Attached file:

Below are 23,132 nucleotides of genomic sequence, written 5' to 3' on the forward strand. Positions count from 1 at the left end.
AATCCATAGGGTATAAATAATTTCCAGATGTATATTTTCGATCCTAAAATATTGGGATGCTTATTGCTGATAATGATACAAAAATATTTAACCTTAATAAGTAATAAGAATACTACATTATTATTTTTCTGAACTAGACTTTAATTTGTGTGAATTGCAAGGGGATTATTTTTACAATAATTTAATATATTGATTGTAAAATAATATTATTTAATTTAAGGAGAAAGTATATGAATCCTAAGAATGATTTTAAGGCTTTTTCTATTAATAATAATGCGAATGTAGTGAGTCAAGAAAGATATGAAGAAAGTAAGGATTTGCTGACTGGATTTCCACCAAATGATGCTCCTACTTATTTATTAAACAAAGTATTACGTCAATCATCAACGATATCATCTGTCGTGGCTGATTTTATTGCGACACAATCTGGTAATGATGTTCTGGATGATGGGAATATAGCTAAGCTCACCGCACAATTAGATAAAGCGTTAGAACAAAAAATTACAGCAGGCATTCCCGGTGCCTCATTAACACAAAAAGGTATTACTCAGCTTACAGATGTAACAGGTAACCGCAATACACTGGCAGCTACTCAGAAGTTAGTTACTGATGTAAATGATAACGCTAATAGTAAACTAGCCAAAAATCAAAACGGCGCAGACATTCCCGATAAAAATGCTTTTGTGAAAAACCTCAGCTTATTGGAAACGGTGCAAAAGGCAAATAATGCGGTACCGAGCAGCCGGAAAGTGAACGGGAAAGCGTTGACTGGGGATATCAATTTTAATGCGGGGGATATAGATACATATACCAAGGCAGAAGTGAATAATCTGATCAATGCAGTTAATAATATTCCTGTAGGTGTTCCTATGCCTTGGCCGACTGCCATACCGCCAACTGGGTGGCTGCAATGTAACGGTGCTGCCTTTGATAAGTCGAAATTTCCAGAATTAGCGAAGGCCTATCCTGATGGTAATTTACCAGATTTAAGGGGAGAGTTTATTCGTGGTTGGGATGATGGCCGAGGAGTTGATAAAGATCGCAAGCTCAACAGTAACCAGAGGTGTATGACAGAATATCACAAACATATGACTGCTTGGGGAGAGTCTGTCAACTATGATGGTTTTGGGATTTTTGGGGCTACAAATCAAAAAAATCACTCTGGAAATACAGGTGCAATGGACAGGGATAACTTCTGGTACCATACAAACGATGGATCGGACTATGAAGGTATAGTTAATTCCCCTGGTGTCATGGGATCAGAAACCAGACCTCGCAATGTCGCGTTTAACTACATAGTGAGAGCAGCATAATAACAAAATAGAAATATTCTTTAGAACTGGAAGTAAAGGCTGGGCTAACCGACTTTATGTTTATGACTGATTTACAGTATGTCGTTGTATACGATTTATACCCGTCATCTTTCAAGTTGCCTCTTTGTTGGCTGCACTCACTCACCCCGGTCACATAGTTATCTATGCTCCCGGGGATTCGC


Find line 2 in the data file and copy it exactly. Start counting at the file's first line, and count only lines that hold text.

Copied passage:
AATCCATAGGGTATAAATAATTTCCAGATGTATATTTTCGATCCTAAAATATTGGGATGCTTATTGCTGATAATGATACAAAAATATTTAACCTTAATAAGTAATAAGAATACTACATTATTATTTTTCTGAACTAGACTTTAATTTGTGTGAATTGCAAGGGGATTATTTTTACAATAATTTAATATATTGATTGTAAAATAATATTATTTAATTTAAGGAGAAAGTATATGAATCCTAAGAATGATTTTAAGGCTTTTTCTATTAATAATAATGCGAATGTAGTGAGTCAAGAAAGATATGAAGAAAGTAAGGATTTGCTGACTGGATTTCCACCAAATGATGCTCCTACTTATTTATTAAACAAAGTATTACGTCAATCATCAACGATATCATCTGTCGTGGCTGATTTTATTGCGACACAATCTGGTAATGATGTTCTGGATGATGGGAATATAGCTAAGCTCACCGCACAATTAGATAAAGCGTTAGAACAAAAAATTACAGCAGGCATTCCCGGTGCCTCATTAACACAAAAAGGTATTACTCAGCTTACAGATGTAACAGGTAACCGCAATACACTGGCAGCTACTCAGAAGTTAGTTACTGATGTAAATGATAACGCTAATAGTAAACTAGCCAAAAATCAAAACGGCGCAGACATTCCCGATAAAAATGCTTTTGTGAAAAACCTCAGCTTATTGGAAACGGTGCAAAAGGCAAATAATGCGGTACCGAGCAGCCGGAAAGTGAACGGGAAAGCGTTGACTGGGGATATCAATTTTAATGCGGGGGATATAGATACATATACCAAGGCAGAAGTGAATAATCTGATCAATGCAGTTAATAATATTCCTGTAGGTGTTCCTATGCCTTGGCCGACTGCCATACCGCCAACTGGGTGGCTGCAATGTAACGGTGCTGCCTTTGATAAGTCGAAATTTCCAGAATTAGCGAAGGCCTATCCTGATGGTAATTTACCAGATTTAAGGGGAGAGTTTATTCGTGGTTGGGATGATGGCCGAGGAGTTGATAAAGATCGCAAGCTCAACAGTAACCAGAGGTGTATGACAGAATATCACAAACATATGACTGCTTGGGGAGAGTCTGTCAACTATGATGGTTTTGGGATTTTTGGGGCTACAAATCAAAAAAATCACTCTGGAAATACAGGTGCAATGGACAGGGATAACTTCTGGTACCATACAAACGATGGATCGGACTATGAAGGTATAGTTAATTCCCCTGGTGTCATGGGATCAGAAACCAGACCTCGCAATGTCGCGTTTAACTACATAGTGAGAGCAGCATAATAACAAAATAGAAATATTCTTTAGAACTGGAAGTAAAGGCTGGGCTAACCGACTTTATGTTTATGACTGATTTACAGTATGTCGTTGTATACGATTTATACCCGTCATCTTTCAAGTTGCCTCTTTGTTGGCTGCACTCACTCACCCCGGTCACATAGTTATCTATGCTCCCGGGGATTCGC